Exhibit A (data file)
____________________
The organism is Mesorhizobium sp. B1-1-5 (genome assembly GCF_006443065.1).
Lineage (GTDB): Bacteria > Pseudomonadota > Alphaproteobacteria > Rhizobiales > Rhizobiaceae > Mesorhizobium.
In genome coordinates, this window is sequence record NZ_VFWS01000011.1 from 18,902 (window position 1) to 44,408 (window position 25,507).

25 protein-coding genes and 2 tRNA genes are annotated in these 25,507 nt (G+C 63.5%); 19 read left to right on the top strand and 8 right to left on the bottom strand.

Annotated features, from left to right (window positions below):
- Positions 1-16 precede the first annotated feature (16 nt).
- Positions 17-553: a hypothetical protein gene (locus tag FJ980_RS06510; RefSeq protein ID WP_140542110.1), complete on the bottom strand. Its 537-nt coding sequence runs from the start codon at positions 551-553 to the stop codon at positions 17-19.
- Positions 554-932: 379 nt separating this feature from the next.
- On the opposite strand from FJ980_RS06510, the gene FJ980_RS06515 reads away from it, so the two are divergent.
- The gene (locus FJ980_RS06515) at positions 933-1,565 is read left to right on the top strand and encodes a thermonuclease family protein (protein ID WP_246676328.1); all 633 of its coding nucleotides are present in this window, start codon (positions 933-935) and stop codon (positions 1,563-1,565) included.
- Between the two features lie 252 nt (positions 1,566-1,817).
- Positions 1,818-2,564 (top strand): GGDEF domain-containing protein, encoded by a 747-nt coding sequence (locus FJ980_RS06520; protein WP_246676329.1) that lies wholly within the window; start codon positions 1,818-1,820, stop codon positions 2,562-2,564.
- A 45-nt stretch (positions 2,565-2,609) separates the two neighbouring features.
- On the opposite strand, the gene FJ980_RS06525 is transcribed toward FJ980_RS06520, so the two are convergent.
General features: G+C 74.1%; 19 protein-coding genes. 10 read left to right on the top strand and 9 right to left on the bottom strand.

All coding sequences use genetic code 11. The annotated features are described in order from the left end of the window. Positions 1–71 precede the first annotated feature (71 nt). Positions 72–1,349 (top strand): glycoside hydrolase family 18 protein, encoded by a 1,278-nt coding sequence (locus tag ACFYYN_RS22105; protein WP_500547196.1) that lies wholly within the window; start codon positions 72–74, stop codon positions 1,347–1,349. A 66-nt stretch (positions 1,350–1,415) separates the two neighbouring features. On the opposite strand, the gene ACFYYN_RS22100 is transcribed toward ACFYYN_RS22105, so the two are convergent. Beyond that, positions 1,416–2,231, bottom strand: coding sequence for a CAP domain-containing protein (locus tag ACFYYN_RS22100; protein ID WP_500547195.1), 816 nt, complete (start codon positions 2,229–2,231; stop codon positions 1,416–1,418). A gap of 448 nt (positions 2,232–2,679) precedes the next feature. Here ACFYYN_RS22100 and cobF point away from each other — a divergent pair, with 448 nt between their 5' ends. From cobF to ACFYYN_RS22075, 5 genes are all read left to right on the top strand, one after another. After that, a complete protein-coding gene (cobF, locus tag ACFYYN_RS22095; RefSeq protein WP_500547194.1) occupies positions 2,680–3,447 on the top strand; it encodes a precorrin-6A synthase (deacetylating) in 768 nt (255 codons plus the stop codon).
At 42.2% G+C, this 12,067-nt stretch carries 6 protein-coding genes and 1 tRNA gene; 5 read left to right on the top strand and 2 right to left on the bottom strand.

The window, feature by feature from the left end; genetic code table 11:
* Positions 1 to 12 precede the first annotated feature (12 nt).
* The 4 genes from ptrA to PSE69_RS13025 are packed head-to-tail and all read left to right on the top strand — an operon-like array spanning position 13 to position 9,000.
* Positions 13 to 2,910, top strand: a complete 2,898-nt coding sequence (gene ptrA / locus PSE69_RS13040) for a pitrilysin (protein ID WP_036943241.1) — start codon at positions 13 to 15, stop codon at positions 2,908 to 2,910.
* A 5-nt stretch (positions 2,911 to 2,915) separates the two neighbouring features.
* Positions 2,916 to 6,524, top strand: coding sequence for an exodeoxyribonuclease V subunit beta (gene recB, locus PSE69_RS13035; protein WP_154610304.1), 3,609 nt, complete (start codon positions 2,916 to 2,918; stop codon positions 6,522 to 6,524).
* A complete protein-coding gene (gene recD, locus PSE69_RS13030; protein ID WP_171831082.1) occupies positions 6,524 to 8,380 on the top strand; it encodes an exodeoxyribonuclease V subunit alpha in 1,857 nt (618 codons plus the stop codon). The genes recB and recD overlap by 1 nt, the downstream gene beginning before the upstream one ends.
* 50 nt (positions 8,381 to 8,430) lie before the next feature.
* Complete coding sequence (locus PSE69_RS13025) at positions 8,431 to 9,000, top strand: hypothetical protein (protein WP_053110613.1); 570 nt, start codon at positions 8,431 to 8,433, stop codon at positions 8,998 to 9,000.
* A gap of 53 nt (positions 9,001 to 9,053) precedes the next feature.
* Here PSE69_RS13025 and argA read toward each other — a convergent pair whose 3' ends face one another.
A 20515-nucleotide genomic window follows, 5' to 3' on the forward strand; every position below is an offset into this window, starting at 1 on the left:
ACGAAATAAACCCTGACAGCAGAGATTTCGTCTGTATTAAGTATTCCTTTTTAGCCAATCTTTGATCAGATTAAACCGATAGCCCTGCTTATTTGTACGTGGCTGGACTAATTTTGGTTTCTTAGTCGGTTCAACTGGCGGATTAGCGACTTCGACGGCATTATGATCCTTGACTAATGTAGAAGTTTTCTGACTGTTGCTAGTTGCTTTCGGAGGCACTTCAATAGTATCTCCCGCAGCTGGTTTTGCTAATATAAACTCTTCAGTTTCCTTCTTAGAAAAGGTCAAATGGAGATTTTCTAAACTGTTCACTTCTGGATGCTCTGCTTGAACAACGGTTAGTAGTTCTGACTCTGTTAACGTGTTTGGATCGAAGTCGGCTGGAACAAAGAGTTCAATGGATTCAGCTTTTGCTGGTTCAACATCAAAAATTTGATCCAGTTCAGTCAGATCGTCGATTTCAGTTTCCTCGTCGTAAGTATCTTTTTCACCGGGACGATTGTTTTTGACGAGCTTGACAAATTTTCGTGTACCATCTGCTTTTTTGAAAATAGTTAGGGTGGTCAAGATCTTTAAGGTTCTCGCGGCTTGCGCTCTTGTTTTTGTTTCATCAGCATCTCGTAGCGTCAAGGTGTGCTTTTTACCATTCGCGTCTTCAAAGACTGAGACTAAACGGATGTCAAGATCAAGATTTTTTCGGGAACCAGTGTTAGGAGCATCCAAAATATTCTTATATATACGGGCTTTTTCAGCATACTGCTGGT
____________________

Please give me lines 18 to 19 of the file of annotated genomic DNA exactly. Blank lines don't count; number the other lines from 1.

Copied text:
The window, feature by feature from the left end; genetic code table 11:
* Positions 1 to 12 precede the first annotated feature (12 nt).